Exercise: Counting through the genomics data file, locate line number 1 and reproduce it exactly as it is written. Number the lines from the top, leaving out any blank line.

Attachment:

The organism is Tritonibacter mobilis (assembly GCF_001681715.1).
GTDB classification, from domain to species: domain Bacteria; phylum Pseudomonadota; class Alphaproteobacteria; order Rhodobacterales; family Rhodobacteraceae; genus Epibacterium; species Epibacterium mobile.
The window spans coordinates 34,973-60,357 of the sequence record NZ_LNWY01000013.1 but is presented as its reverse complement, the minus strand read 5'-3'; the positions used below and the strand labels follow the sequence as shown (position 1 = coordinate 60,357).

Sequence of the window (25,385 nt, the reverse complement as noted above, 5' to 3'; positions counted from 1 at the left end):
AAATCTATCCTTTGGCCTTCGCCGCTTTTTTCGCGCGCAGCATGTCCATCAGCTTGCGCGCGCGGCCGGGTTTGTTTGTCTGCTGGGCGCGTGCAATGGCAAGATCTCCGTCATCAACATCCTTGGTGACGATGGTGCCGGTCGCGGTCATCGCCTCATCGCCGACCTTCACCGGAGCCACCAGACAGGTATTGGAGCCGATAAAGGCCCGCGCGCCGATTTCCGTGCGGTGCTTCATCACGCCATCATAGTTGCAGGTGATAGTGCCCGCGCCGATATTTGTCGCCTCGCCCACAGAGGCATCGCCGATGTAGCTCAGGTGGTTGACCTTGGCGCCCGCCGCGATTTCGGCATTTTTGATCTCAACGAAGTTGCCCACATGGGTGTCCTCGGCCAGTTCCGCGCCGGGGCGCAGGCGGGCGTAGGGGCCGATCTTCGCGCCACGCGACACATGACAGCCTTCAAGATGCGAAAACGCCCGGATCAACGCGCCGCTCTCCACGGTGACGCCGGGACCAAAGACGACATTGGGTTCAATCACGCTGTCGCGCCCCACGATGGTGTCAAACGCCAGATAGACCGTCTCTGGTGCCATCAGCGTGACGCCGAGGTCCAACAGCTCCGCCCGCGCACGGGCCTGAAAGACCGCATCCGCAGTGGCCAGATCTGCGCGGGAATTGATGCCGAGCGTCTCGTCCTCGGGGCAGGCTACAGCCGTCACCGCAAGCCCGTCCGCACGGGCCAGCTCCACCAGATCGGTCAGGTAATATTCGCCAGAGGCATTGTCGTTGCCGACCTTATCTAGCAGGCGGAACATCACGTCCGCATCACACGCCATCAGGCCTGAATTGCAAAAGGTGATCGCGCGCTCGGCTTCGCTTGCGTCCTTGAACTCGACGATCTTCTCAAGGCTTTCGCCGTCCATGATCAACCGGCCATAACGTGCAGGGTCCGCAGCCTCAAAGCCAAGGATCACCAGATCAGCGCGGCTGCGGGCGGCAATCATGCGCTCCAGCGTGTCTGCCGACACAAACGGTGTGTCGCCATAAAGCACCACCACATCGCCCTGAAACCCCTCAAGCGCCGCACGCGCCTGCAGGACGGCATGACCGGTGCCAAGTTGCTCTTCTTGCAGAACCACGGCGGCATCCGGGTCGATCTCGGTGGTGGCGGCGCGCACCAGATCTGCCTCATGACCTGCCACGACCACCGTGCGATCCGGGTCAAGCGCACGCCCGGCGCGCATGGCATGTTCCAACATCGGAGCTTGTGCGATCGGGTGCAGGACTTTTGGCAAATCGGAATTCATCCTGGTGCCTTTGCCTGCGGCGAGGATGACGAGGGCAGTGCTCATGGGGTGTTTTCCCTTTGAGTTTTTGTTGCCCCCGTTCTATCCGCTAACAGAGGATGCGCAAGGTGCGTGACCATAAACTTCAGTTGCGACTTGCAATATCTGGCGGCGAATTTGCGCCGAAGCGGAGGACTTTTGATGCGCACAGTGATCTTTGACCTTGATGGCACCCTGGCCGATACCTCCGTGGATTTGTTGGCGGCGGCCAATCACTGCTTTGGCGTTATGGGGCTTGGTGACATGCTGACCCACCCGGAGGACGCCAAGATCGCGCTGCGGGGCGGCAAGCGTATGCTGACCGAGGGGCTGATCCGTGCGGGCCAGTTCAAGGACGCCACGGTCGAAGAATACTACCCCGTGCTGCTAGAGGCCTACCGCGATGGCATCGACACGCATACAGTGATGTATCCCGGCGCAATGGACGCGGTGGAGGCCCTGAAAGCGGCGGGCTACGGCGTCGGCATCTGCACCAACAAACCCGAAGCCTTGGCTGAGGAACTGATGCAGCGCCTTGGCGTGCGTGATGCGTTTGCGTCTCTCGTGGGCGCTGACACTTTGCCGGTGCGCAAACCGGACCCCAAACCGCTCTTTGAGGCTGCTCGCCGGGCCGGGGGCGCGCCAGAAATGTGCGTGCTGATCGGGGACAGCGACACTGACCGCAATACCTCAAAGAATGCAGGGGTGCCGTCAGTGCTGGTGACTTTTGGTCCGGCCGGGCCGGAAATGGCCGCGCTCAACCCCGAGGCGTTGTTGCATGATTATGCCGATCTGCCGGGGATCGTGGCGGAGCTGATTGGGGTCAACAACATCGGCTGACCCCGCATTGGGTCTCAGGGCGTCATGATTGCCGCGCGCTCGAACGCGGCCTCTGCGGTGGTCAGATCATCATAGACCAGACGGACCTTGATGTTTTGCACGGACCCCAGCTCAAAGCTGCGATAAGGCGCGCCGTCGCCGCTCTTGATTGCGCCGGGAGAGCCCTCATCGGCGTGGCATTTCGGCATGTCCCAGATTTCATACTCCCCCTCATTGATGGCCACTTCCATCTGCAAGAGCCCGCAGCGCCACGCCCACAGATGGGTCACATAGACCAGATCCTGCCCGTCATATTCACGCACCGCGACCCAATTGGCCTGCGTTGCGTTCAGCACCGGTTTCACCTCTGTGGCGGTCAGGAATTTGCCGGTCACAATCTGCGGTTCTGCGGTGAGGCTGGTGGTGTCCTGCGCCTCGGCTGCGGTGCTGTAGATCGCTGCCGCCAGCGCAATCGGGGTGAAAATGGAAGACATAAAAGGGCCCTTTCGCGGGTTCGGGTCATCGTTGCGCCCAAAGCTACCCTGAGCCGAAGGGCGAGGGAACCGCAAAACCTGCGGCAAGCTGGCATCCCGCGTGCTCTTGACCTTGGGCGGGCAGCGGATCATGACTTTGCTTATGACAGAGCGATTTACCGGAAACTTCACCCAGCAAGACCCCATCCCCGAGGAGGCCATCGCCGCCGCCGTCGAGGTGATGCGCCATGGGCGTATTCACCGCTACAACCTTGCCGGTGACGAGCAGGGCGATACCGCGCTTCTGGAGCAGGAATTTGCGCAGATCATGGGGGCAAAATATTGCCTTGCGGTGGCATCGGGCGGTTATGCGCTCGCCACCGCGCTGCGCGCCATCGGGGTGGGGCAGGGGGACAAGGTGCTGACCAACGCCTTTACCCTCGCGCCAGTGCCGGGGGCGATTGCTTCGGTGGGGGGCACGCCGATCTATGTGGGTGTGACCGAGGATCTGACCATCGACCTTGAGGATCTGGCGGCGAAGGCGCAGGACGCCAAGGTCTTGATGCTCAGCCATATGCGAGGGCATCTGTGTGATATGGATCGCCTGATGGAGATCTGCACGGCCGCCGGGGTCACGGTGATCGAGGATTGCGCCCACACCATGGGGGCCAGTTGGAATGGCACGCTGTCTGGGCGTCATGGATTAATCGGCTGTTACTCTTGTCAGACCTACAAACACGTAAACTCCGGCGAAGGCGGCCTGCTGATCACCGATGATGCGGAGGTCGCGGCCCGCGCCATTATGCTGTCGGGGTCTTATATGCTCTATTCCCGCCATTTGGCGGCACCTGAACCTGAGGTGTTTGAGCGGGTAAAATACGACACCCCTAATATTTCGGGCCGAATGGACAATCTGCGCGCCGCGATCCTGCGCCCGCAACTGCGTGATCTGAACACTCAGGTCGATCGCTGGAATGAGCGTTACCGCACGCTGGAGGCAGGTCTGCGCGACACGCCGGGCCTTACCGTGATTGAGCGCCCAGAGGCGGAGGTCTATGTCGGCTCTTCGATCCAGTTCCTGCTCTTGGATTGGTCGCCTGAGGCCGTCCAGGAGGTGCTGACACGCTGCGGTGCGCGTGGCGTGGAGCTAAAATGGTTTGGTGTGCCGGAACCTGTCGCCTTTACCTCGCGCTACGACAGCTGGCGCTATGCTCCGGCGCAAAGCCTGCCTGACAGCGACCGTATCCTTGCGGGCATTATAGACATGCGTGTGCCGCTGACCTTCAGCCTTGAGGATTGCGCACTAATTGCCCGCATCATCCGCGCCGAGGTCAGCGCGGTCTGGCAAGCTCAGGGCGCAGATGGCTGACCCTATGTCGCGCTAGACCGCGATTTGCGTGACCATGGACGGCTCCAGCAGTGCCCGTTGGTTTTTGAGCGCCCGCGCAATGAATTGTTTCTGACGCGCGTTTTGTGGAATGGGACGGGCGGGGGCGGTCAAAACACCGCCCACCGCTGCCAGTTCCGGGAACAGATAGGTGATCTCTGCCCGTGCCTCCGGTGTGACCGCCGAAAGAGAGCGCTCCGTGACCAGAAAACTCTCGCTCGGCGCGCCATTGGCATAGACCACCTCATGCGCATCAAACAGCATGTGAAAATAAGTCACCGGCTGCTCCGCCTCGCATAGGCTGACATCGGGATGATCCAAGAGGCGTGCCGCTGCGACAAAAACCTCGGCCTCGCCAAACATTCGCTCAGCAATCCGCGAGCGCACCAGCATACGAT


The organism is Tritonibacter mobilis (assembly GCF_001681715.1).